As a result of this dynamic, coupled with participants’ increased exposure to rate and equity market risk which can play into cross-market hedging and de-leveraging cascades, 60/40 can be somewhat of a poor hedge.

“Now, with the Fed poised to hike interest rates to combat raging inflation, the bond-stock relationship could be upended,” Bloomberg explains

“At stake are trillions of dollars that are managed at risk parity funds, balanced mutual funds, and pension funds that follow the framework of 60/40 asset allocation.”

Graphic: Via Bloomberg.

Why mention any of this? Well, it forces us to look elsewhere for protection. 

In this case, the growing asset class of volatility, so to speak, is that protection. Investors are aware of both the protective and speculative efficiency afforded to them by options and that is the primary reason option volumes are so comparable to stock volumes, now.

Notwithstanding, with option volumes higher, related hedging flows can represent an increased share of volume in underlying stocks. Therefore, the correlation of stock moves, versus options activity, is more pronounced.

To put it simply, we can look to the options market for clues on where to next, for lack of better phrasing. So, let’s do that!

Wednesday’s session unwound some of the single-stock bullishness (in stocks like Tesla) that fed into the S&P 500, itself; an expansion in volatility coincided with the demand for downside (put) protection and supply of upside (call) protection.

Conditions settled, Thursday. Though positioning metrics had little to offer in terms of predicting movement, implied volatility remained heightened and many products did not expand range.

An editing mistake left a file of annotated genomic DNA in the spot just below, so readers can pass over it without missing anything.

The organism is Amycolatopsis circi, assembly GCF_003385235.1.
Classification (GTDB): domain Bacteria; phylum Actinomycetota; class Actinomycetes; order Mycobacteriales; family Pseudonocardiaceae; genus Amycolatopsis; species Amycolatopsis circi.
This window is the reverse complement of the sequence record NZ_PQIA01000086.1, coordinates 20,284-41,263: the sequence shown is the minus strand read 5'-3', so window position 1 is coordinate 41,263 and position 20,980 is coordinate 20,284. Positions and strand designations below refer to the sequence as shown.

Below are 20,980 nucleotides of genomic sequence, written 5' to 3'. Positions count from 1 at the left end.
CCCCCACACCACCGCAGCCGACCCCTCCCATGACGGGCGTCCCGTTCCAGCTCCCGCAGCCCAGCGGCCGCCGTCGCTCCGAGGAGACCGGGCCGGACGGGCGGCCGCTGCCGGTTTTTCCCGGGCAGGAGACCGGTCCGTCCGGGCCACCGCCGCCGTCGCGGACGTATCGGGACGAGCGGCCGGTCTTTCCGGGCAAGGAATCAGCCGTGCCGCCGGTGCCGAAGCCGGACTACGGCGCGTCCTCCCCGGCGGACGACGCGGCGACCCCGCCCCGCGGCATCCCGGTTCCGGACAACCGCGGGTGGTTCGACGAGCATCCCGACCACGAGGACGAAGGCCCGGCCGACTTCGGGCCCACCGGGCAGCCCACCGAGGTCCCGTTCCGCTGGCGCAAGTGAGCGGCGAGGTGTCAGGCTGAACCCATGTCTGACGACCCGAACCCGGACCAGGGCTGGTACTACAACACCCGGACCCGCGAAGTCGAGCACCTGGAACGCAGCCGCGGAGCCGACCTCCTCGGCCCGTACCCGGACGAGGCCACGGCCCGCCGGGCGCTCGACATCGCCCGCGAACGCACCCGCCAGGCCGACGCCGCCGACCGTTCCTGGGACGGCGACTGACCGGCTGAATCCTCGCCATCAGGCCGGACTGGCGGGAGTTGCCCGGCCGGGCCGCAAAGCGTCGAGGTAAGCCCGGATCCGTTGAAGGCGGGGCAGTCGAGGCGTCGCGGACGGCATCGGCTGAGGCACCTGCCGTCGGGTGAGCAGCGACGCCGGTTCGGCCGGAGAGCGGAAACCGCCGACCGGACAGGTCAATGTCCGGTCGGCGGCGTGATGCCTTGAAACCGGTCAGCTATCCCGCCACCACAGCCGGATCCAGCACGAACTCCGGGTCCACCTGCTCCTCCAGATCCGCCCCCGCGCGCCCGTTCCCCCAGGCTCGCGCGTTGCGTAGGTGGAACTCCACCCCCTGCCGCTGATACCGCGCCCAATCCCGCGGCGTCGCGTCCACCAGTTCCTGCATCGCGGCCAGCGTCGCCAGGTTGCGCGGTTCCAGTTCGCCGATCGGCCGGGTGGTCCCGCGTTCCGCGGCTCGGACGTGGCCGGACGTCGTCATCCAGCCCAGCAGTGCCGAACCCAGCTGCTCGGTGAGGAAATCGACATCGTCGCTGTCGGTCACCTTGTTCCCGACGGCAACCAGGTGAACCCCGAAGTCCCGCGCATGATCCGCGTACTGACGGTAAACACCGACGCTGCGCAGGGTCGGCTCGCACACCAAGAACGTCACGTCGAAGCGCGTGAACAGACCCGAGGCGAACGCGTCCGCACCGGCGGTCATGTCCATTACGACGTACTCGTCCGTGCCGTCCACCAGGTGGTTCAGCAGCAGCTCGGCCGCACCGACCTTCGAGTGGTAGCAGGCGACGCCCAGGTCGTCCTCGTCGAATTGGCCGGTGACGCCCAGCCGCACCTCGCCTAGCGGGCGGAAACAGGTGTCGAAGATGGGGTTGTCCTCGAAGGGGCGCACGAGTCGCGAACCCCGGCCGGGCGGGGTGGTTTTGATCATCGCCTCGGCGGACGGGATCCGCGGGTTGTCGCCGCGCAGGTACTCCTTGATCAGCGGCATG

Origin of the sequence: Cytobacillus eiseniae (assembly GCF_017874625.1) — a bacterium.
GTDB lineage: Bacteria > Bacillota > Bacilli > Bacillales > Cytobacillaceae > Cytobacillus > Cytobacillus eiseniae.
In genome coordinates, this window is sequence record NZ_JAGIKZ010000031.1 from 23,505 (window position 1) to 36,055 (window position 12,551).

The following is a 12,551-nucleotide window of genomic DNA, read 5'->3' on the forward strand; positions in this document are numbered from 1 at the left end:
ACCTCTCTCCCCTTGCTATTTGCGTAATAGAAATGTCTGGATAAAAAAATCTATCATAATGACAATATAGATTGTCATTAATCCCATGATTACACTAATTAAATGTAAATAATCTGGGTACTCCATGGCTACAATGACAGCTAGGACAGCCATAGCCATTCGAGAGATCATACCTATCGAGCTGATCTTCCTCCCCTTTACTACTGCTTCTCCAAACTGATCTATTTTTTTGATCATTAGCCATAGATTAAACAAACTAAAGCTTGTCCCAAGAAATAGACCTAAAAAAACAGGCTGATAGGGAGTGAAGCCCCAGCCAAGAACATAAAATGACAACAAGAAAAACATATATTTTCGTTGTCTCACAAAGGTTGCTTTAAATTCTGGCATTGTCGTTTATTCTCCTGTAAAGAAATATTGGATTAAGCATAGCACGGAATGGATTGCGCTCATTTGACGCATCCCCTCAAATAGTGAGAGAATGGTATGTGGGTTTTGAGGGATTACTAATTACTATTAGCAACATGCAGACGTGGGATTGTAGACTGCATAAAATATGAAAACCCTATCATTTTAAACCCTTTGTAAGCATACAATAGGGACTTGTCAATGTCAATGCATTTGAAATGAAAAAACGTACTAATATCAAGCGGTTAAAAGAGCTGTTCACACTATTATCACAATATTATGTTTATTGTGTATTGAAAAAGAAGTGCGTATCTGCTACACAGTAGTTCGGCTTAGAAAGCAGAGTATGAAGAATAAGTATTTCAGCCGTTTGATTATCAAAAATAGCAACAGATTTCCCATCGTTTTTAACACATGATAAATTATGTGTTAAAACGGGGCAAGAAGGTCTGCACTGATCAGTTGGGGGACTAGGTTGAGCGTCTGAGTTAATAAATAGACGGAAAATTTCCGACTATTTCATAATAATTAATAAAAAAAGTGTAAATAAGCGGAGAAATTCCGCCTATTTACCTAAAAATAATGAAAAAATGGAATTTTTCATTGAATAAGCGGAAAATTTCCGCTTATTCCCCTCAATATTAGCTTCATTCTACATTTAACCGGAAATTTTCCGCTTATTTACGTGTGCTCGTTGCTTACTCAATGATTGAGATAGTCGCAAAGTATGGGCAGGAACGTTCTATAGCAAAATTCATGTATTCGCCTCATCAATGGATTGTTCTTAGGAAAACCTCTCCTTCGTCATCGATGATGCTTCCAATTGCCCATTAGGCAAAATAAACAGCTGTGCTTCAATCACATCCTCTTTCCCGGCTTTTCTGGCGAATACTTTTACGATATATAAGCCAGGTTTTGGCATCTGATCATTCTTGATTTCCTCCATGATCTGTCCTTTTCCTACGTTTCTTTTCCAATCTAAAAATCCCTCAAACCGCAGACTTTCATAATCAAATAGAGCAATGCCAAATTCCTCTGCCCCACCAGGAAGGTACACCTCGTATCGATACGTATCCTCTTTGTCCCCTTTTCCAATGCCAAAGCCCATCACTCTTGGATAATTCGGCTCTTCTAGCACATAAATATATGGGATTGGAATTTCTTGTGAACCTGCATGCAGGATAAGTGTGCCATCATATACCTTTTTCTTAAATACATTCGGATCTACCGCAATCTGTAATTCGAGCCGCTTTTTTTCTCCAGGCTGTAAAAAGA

All else equal, higher implied volatility marks up options delta (exposure to direction). 

Knowing that demand for downside protection coincides with customers indirectly taking liquidity and destabilizing the market as the participant short the put will sell underlying to neutralize risk, participants ought to keep their eye out on whether implied volatility expands or contracts.

Graphic: SqueezeMetrics details the implications of customer activity in the options market, on the underlying’s order book.

Higher implied volatility, higher delta, more selling. Hedging pressures will exacerbate weakness, as a result of real selling (as talked about above), at the index and single-stock level.

Graphic: The “Biggest tail risk to SPX isn’t any macro data/virus/war but its own options market.”

Taking into account options positioning, versus buying pressure (measured via short sales or liquidity provision on the market-making side), positioning metrics remain positively skewed, even more so than before.

Graphic: Data SqueezeMetrics. Graph via Physik Invest.

As stated yesterday, though the dip lower and demand for protection may serve to prime the market for upside (when volatility starts to compress again and counterparties unwind hedges thus supporting any attempt higher), markets will tend toward instability so long as volatility is heightened and the market remains in short-gamma territory.

Technical: As of 6:30 AM ET, Friday’s regular session (9:30 AM – 4:00 PM ET), in the S&P 500, will likely open in the middle part of a balanced overnight inventory, inside of prior-range and -value, suggesting a limited potential for immediate directional opportunity.

Spike Scenario In Play: Spike’s mark the beginning of a break from value. Spikes higher (lower) are validated by trade at or above (below) the spike base (i.e., the origin of the spike).

Spike base is at $4,761.25. Above, bullish. Below, bearish.